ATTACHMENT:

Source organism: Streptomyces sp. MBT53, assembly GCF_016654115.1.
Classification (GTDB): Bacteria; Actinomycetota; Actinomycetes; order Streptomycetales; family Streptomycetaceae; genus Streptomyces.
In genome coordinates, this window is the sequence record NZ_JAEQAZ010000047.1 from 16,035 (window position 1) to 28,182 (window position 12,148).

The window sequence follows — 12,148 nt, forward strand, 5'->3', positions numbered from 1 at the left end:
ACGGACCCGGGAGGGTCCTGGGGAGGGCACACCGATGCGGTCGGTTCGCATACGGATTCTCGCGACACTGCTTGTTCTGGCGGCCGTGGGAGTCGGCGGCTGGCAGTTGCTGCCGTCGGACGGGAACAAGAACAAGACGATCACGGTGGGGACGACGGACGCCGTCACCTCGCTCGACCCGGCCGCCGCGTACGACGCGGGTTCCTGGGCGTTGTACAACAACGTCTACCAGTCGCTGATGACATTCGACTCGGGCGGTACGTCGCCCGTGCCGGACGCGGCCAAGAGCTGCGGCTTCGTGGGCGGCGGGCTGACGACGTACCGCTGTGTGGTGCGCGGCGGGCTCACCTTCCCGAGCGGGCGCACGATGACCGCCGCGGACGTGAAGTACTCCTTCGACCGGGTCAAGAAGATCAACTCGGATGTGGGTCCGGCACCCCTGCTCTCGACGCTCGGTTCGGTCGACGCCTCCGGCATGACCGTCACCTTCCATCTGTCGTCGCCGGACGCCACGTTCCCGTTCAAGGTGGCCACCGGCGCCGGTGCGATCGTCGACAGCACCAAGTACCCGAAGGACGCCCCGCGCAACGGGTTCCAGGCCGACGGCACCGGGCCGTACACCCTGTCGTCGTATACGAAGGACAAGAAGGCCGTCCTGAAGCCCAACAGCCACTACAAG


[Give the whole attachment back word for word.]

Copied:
Source organism: Streptomyces sp. MBT53, assembly GCF_016654115.1.
Classification (GTDB): Bacteria; Actinomycetota; Actinomycetes; order Streptomycetales; family Streptomycetaceae; genus Streptomyces.
In genome coordinates, this window is the sequence record NZ_JAEQAZ010000047.1 from 16,035 (window position 1) to 28,182 (window position 12,148).

The window sequence follows — 12,148 nt, forward strand, 5'->3', positions numbered from 1 at the left end:
ACGGACCCGGGAGGGTCCTGGGGAGGGCACACCGATGCGGTCGGTTCGCATACGGATTCTCGCGACACTGCTTGTTCTGGCGGCCGTGGGAGTCGGCGGCTGGCAGTTGCTGCCGTCGGACGGGAACAAGAACAAGACGATCACGGTGGGGACGACGGACGCCGTCACCTCGCTCGACCCGGCCGCCGCGTACGACGCGGGTTCCTGGGCGTTGTACAACAACGTCTACCAGTCGCTGATGACATTCGACTCGGGCGGTACGTCGCCCGTGCCGGACGCGGCCAAGAGCTGCGGCTTCGTGGGCGGCGGGCTGACGACGTACCGCTGTGTGGTGCGCGGCGGGCTCACCTTCCCGAGCGGGCGCACGATGACCGCCGCGGACGTGAAGTACTCCTTCGACCGGGTCAAGAAGATCAACTCGGATGTGGGTCCGGCACCCCTGCTCTCGACGCTCGGTTCGGTCGACGCCTCCGGCATGACCGTCACCTTCCATCTGTCGTCGCCGGACGCCACGTTCCCGTTCAAGGTGGCCACCGGCGCCGGTGCGATCGTCGACAGCACCAAGTACCCGAAGGACGCCCCGCGCAACGGGTTCCAGGCCGACGGCACCGGGCCGTACACCCTGTCGTCGTATACGAAGGACAAGAAGGCCGTCCTGAAGCCCAACAGCCACTACAAG